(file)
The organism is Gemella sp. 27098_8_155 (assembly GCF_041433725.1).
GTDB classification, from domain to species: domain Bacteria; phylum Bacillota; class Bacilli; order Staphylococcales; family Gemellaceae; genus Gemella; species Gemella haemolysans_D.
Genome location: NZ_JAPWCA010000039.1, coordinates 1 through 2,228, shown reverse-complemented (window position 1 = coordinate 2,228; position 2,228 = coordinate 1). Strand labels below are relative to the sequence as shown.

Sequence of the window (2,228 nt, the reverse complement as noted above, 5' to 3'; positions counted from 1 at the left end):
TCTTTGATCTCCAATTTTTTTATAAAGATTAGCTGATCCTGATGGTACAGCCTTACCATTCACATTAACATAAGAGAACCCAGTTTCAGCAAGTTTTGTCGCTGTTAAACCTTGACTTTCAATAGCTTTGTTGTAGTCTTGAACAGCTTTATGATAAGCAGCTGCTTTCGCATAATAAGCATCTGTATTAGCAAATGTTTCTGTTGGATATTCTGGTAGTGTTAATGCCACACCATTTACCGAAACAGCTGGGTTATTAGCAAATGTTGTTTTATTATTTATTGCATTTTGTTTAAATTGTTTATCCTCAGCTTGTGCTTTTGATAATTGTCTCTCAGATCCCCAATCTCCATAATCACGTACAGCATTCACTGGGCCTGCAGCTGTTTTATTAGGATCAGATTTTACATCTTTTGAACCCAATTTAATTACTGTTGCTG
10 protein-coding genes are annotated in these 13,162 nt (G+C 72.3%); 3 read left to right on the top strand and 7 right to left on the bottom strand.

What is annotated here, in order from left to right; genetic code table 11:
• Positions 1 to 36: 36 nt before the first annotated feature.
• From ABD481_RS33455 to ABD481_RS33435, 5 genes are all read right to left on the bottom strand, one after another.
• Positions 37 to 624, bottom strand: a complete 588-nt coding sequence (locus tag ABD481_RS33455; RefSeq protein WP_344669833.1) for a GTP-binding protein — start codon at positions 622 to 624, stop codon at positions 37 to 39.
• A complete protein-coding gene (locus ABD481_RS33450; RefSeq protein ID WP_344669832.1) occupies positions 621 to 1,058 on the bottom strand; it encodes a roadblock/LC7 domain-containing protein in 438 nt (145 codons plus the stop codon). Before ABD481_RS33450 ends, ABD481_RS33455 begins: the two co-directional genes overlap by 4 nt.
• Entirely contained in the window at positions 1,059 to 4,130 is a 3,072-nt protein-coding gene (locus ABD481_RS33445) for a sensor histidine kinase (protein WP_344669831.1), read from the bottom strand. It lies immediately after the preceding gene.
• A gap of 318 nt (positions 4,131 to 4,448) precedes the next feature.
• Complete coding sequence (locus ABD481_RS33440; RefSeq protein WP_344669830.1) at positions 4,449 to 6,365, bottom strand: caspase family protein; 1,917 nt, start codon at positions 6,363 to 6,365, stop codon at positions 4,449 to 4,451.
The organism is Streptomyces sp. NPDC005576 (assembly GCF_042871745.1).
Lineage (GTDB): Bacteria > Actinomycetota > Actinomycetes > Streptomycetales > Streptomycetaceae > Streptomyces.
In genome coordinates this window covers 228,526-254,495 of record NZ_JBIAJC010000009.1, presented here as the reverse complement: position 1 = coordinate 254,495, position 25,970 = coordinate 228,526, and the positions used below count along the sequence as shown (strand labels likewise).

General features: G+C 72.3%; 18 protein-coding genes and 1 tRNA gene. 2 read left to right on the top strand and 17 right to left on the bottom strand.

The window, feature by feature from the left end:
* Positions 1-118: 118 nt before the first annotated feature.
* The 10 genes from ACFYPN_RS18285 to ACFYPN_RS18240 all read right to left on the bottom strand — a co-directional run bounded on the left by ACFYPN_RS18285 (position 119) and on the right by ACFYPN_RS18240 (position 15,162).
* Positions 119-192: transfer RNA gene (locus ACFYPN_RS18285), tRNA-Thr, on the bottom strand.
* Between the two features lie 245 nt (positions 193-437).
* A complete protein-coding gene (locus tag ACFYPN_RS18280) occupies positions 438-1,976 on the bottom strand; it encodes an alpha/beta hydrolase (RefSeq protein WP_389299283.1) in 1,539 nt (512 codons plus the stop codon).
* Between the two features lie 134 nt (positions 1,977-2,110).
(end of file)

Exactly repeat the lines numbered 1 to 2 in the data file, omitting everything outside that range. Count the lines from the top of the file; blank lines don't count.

The organism is Gemella sp. 27098_8_155 (assembly GCF_041433725.1).
GTDB classification, from domain to species: domain Bacteria; phylum Bacillota; class Bacilli; order Staphylococcales; family Gemellaceae; genus Gemella; species Gemella haemolysans_D.